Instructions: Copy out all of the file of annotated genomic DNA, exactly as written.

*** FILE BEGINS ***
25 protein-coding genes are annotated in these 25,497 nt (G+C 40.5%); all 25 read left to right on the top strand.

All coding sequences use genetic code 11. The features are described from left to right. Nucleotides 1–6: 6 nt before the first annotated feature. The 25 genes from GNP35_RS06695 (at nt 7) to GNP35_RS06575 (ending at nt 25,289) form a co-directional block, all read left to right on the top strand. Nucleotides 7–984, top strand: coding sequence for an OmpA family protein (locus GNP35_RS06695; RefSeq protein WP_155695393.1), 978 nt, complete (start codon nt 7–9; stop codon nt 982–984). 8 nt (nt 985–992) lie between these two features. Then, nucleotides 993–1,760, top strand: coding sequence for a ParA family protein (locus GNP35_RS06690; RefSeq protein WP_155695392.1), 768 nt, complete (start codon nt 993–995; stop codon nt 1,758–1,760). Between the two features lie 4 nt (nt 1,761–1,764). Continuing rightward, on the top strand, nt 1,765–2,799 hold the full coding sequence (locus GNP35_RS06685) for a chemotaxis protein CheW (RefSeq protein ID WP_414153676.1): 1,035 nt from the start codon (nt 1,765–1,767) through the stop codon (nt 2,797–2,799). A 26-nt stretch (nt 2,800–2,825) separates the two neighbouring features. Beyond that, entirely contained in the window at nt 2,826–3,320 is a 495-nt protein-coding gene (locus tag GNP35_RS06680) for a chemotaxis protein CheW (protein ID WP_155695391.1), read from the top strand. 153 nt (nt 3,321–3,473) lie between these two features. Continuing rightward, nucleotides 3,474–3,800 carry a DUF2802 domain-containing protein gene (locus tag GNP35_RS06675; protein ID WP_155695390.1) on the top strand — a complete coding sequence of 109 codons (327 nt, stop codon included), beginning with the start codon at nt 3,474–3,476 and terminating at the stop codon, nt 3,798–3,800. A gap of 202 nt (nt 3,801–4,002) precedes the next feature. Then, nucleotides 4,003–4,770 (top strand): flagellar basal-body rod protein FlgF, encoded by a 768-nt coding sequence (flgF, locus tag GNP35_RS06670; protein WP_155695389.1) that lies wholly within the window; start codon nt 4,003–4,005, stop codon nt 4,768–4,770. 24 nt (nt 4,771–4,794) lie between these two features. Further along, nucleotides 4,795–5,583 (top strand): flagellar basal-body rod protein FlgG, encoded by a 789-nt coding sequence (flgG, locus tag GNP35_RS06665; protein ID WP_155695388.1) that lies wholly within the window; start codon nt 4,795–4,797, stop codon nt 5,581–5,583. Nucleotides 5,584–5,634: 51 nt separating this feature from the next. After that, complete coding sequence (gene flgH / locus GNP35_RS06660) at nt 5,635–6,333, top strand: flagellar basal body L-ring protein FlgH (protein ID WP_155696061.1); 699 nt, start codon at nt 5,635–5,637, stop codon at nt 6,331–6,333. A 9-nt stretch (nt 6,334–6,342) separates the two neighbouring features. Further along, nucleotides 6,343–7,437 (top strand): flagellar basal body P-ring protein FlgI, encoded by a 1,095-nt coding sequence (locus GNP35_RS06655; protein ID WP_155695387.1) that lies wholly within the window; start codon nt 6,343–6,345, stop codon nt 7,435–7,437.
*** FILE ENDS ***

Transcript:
25 protein-coding genes are annotated in these 25,497 nt (G+C 40.5%); all 25 read left to right on the top strand.

All coding sequences use genetic code 11. The features are described from left to right. Nucleotides 1–6: 6 nt before the first annotated feature. The 25 genes from GNP35_RS06695 (at nt 7) to GNP35_RS06575 (ending at nt 25,289) form a co-directional block, all read left to right on the top strand. Nucleotides 7–984, top strand: coding sequence for an OmpA family protein (locus GNP35_RS06695; RefSeq protein WP_155695393.1), 978 nt, complete (start codon nt 7–9; stop codon nt 982–984). 8 nt (nt 985–992) lie between these two features. Then, nucleotides 993–1,760, top strand: coding sequence for a ParA family protein (locus GNP35_RS06690; RefSeq protein WP_155695392.1), 768 nt, complete (start codon nt 993–995; stop codon nt 1,758–1,760). Between the two features lie 4 nt (nt 1,761–1,764). Continuing rightward, on the top strand, nt 1,765–2,799 hold the full coding sequence (locus GNP35_RS06685) for a chemotaxis protein CheW (RefSeq protein ID WP_414153676.1): 1,035 nt from the start codon (nt 1,765–1,767) through the stop codon (nt 2,797–2,799). A 26-nt stretch (nt 2,800–2,825) separates the two neighbouring features. Beyond that, entirely contained in the window at nt 2,826–3,320 is a 495-nt protein-coding gene (locus tag GNP35_RS06680) for a chemotaxis protein CheW (protein ID WP_155695391.1), read from the top strand. 153 nt (nt 3,321–3,473) lie between these two features. Continuing rightward, nucleotides 3,474–3,800 carry a DUF2802 domain-containing protein gene (locus tag GNP35_RS06675; protein ID WP_155695390.1) on the top strand — a complete coding sequence of 109 codons (327 nt, stop codon included), beginning with the start codon at nt 3,474–3,476 and terminating at the stop codon, nt 3,798–3,800. A gap of 202 nt (nt 3,801–4,002) precedes the next feature. Then, nucleotides 4,003–4,770 (top strand): flagellar basal-body rod protein FlgF, encoded by a 768-nt coding sequence (flgF, locus tag GNP35_RS06670; protein WP_155695389.1) that lies wholly within the window; start codon nt 4,003–4,005, stop codon nt 4,768–4,770. 24 nt (nt 4,771–4,794) lie between these two features. Further along, nucleotides 4,795–5,583 (top strand): flagellar basal-body rod protein FlgG, encoded by a 789-nt coding sequence (flgG, locus tag GNP35_RS06665; protein ID WP_155695388.1) that lies wholly within the window; start codon nt 4,795–4,797, stop codon nt 5,581–5,583. Nucleotides 5,584–5,634: 51 nt separating this feature from the next. After that, complete coding sequence (gene flgH / locus GNP35_RS06660) at nt 5,635–6,333, top strand: flagellar basal body L-ring protein FlgH (protein ID WP_155696061.1); 699 nt, start codon at nt 5,635–5,637, stop codon at nt 6,331–6,333. A 9-nt stretch (nt 6,334–6,342) separates the two neighbouring features. Further along, nucleotides 6,343–7,437 (top strand): flagellar basal body P-ring protein FlgI, encoded by a 1,095-nt coding sequence (locus GNP35_RS06655; protein ID WP_155695387.1) that lies wholly within the window; start codon nt 6,343–6,345, stop codon nt 7,435–7,437.